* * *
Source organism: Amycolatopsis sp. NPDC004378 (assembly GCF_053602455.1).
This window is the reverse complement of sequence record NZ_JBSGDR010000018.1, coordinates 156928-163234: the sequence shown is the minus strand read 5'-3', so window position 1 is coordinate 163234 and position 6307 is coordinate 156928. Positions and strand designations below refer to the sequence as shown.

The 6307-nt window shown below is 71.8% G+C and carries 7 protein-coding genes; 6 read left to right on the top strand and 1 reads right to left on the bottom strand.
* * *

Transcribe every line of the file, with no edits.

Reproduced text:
Source organism: Amycolatopsis sp. NPDC004378 (assembly GCF_053602455.1).
This window is the reverse complement of sequence record NZ_JBSGDR010000018.1, coordinates 156928-163234: the sequence shown is the minus strand read 5'-3', so window position 1 is coordinate 163234 and position 6307 is coordinate 156928. Positions and strand designations below refer to the sequence as shown.

The 6307-nt window shown below is 71.8% G+C and carries 7 protein-coding genes; 6 read left to right on the top strand and 1 reads right to left on the bottom strand.